The Right and Wrong Ways to Resolve Tax Issues

Having Uncle Sam breathing down your neck over a tax issue can make anyone seek out a quick fix, but before seeking help from a company, experts advice doing your due diligence.

While there are reputable firms with accredited certified public accountants, enrolled agents and tax attorneys to assist in settling tax issues, there are also unscrupulous companies pledging to resolve tax problems for pennies on the dollar—and that isn’t a reality, claim experts.

Advertisements on TV and radio from companies claiming “we can save you 90 cents on the dollar if you retain us to negotiate the resolution of your tax liabilities” are likely too good to be true, says David Moise, principal-in-charge, Tax Procedure and Controversy Practice at accounting, tax and advisory services firm, WeiserMazars.

“That may be true under certain limited circumstances, but that advertisement seems to indicate that when you go to the IRS, you negotiate a resolution of the tax liability irrespective of your financial ability to pay and that’s not true.”

And it’s not just advertisements, dishonest companies are also reaching out directly to consumers offering their help for a retainer upfront with the promise to settle outstanding obligations.

“If a company says to you, ‘we’re going to charge you some money upfront’ and they go as far as to say ‘we can guarantee that we can cut your obligations by 60, 70, 80%,’ that immediately is a red flag,” says Michael Eisenberg, of Eisenberg Financial Advisors. “There is no way anybody can guarantee that they can cut the tax obligations by any amount until they’ve discussed something with the IRS.”

Rather than entering a potentially risky situation and end up paying more in fees and interest without a resolution, here are three steps the experts recommend taking when faced with tax issues.

Step 1: Contact the IRS

After receiving notice of any outstanding tax obligations or penalties, it’s essential to contact the IRS and address the issue immediately, says Moise.

“If you speak to a revenue officer, he is going to be willing to work with you depending on your circumstances. The revenue officer is going to say you need to submit certain financial information to show me what your ability to pay is and then we can discuss/negotiate a collection alternative.”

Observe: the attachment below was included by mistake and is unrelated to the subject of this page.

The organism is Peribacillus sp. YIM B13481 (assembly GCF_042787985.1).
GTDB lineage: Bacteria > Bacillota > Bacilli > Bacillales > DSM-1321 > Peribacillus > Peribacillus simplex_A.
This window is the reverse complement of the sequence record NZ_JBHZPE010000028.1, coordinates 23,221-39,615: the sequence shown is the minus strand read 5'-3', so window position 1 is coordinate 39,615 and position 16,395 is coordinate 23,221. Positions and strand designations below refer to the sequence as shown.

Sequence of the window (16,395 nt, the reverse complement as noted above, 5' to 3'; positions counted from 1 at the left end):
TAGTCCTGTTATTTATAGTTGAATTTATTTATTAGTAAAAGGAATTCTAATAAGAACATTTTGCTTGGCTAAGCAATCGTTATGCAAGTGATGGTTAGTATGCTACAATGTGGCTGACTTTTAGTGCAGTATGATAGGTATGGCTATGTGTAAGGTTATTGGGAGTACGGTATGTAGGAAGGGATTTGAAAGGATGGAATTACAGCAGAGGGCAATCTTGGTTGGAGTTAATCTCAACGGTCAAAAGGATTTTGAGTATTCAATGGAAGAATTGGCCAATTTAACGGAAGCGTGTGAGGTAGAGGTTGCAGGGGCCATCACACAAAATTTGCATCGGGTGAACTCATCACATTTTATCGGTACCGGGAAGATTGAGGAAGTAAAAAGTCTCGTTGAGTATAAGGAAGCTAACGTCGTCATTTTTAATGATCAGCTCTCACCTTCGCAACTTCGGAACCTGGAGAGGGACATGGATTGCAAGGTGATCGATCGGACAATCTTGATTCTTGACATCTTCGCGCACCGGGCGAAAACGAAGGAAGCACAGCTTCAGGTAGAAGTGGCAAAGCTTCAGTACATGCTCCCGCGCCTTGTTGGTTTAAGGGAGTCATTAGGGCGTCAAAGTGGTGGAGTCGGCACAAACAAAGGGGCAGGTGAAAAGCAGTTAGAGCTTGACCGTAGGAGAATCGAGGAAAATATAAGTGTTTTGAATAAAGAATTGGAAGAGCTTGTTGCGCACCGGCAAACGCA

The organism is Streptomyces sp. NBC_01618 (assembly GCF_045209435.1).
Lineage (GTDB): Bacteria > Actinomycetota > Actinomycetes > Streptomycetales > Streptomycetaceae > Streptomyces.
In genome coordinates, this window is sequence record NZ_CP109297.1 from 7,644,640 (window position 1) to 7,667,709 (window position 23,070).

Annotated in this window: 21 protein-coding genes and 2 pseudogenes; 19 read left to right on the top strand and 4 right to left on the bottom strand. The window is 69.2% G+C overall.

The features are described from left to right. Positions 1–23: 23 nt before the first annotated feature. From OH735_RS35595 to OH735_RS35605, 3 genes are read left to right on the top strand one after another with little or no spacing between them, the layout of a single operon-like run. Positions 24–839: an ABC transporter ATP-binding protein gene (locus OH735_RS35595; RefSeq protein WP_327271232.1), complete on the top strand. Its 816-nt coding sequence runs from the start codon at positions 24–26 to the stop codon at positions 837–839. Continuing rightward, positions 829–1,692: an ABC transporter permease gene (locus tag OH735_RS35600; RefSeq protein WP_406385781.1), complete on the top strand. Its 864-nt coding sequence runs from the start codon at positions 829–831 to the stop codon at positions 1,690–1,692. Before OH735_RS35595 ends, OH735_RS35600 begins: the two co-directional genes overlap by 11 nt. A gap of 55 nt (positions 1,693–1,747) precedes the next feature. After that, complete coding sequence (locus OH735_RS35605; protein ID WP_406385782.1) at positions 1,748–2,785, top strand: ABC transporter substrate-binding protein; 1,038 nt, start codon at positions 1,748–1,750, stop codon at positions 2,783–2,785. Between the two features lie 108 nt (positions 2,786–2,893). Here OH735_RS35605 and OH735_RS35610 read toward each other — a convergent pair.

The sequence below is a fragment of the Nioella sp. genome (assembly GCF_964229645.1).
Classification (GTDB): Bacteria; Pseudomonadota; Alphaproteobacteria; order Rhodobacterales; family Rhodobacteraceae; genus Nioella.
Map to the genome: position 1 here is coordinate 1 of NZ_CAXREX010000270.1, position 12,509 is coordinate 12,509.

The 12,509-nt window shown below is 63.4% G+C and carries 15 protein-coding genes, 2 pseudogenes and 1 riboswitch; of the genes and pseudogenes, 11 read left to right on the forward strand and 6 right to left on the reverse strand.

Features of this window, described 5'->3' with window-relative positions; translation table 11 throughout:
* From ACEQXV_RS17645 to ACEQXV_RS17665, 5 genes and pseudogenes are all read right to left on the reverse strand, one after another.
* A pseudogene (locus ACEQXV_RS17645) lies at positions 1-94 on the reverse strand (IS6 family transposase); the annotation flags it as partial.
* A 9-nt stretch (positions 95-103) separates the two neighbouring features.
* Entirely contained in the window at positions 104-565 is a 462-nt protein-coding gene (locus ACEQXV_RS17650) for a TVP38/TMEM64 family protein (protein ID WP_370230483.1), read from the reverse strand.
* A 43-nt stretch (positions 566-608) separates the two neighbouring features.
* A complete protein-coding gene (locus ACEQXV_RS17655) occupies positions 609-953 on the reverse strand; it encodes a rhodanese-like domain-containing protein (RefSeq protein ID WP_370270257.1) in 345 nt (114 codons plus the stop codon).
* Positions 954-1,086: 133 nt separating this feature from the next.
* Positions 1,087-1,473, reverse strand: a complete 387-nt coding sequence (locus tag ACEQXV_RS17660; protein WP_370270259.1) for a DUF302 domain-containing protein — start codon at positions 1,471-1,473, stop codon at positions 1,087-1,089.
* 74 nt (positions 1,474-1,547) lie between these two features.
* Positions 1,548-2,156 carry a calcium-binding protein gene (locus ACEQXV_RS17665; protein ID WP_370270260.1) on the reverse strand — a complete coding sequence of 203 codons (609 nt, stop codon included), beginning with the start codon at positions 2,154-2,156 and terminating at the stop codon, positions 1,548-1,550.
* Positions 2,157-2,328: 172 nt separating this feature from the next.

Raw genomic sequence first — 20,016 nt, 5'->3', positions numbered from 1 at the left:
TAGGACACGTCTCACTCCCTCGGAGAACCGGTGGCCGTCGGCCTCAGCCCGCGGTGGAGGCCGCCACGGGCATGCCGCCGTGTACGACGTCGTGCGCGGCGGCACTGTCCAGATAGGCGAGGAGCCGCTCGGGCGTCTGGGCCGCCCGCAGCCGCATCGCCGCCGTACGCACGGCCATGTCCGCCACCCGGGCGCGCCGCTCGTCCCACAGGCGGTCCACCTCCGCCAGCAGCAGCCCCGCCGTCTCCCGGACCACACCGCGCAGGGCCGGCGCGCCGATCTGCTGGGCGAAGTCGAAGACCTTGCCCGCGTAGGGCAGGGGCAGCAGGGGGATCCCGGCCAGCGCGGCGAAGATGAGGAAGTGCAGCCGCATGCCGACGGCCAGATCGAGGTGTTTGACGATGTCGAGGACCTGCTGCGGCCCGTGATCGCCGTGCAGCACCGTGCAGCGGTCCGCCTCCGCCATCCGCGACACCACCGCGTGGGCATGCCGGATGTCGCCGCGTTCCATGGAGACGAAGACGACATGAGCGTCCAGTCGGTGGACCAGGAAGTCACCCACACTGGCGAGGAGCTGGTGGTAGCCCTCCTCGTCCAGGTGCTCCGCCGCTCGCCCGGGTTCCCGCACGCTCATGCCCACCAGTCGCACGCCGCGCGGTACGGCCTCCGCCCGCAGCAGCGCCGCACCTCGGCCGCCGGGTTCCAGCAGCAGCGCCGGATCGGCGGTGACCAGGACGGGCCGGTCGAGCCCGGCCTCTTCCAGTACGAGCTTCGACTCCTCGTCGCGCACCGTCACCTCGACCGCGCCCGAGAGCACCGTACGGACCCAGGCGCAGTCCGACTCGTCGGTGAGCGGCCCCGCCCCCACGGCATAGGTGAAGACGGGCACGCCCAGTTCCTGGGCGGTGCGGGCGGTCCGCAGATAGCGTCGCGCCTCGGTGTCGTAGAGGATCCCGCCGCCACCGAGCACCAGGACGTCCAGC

If back taxes are owed, Eisenberg recommends doing everything possible to bring the current year up to date before reaching out.

“The IRS is much more likely to work with you if there’s only one year and you’re current on the subsequent years because they realize things do happen, financial issues come about…but if you’ve been good before and you’re good after, there’s a much better likelihood of the IRS trying to help you try to reach an arrangement,” he says. “By doing that, there is nobody you need to pay any additional fees to because you’re able to do it yourself.”

Step 2: Know Your Payment Program Options

Consumers unable to pay off taxes, penalties and fees in full should inquire about their eligibility to participate in the IRS’ offer in compromise program-but be prepared to back up claims of financial hardships with documents and bank statements, says Matthew McGeever, CPA at R&G Brenner Income Tax.

“If I have a $10,000 bill and I can demonstrate to them that I don’t have the wherewithal to pay that but I would be willing to compromise on that for a lesser amount, the IRS is flexible and they will consider it,” he says. “They may require more documentation to prove that you don’t have the wherewithal and they may even say that you do have the wherewithal because we looked at your bank account.”

Depending on their circumstances, taxpayers may also be eligible for the installment payment program.

“Let’s say you owe $6,000 and based on your financial information, you can pay $300 a month until the obligation is paid off,” says Eisenberg. “[But] understand on the installment payment program that interest continues to run on the outstanding balance and you will still owe additional interest until your debt gets paid off.”

Step 3: When in Doubt, Hire an Accredited Professional

Some tax matters get so complicated that it’s best to work with an accredited professional, says Bill Smith, managing director of accounting and professional services company, CBIZ MHM.

“Unless it’s a very small amount and you know that you can pay it off over a relatively short period of time...the best thing to do is get to a reputable accountant, tax attorney, specialist, enrolled agent with experience who will explain to you the process and not promise the moon, then you have the facts you can deal with,” he says.

It’s in taxpayers’ best interest to be honest and upfront about their situation and provide the professional handling their case with as many documents as possible to increase their chances of reaching an agreement with the IRS, recommends Eisenberg.

“You could say ‘I took some deductions that I thought were legitimate and honest,’ and the IRS can have a debate with you about that or the amounts of the deductions and you back them up with your paperwork or a third party’s mortgage interest, property taxes, charitable donations--if those things are there, then the IRS is going to allow them,” he says. “Make sure your paperwork is in order, you bring all of the documents to the professional and have a dialogue upfront.”